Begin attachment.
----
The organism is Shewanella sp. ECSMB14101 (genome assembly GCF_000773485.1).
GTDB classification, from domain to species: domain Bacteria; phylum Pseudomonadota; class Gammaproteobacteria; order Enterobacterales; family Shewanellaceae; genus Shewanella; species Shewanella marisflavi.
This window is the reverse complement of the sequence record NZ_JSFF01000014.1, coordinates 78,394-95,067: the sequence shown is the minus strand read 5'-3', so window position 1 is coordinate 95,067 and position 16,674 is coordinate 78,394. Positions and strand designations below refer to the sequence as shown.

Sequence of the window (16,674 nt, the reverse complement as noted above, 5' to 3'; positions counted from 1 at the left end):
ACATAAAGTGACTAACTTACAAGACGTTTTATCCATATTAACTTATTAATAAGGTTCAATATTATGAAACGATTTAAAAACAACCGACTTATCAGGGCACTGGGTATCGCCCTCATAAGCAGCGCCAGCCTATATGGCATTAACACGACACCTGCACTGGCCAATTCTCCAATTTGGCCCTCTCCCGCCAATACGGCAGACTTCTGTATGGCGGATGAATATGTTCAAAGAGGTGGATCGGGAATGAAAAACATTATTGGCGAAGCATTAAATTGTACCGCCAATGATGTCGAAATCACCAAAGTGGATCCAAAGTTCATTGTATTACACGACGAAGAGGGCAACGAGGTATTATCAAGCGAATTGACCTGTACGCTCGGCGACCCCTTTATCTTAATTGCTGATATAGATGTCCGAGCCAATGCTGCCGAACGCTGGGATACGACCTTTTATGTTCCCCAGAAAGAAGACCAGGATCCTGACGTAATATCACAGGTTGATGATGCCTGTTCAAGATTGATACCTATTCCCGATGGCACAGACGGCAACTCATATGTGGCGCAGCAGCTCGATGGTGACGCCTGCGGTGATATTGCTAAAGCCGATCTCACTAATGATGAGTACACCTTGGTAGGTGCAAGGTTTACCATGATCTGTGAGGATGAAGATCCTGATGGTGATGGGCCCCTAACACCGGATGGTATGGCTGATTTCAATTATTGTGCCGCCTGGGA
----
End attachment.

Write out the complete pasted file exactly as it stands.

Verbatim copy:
The organism is Shewanella sp. ECSMB14101 (genome assembly GCF_000773485.1).
GTDB classification, from domain to species: domain Bacteria; phylum Pseudomonadota; class Gammaproteobacteria; order Enterobacterales; family Shewanellaceae; genus Shewanella; species Shewanella marisflavi.
This window is the reverse complement of the sequence record NZ_JSFF01000014.1, coordinates 78,394-95,067: the sequence shown is the minus strand read 5'-3', so window position 1 is coordinate 95,067 and position 16,674 is coordinate 78,394. Positions and strand designations below refer to the sequence as shown.

Sequence of the window (16,674 nt, the reverse complement as noted above, 5' to 3'; positions counted from 1 at the left end):
ACATAAAGTGACTAACTTACAAGACGTTTTATCCATATTAACTTATTAATAAGGTTCAATATTATGAAACGATTTAAAAACAACCGACTTATCAGGGCACTGGGTATCGCCCTCATAAGCAGCGCCAGCCTATATGGCATTAACACGACACCTGCACTGGCCAATTCTCCAATTTGGCCCTCTCCCGCCAATACGGCAGACTTCTGTATGGCGGATGAATATGTTCAAAGAGGTGGATCGGGAATGAAAAACATTATTGGCGAAGCATTAAATTGTACCGCCAATGATGTCGAAATCACCAAAGTGGATCCAAAGTTCATTGTATTACACGACGAAGAGGGCAACGAGGTATTATCAAGCGAATTGACCTGTACGCTCGGCGACCCCTTTATCTTAATTGCTGATATAGATGTCCGAGCCAATGCTGCCGAACGCTGGGATACGACCTTTTATGTTCCCCAGAAAGAAGACCAGGATCCTGACGTAATATCACAGGTTGATGATGCCTGTTCAAGATTGATACCTATTCCCGATGGCACAGACGGCAACTCATATGTGGCGCAGCAGCTCGATGGTGACGCCTGCGGTGATATTGCTAAAGCCGATCTCACTAATGATGAGTACACCTTGGTAGGTGCAAGGTTTACCATGATCTGTGAGGATGAAGATCCTGATGGTGATGGGCCCCTAACACCGGATGGTATGGCTGATTTCAATTATTGTGCCGCCTGGGA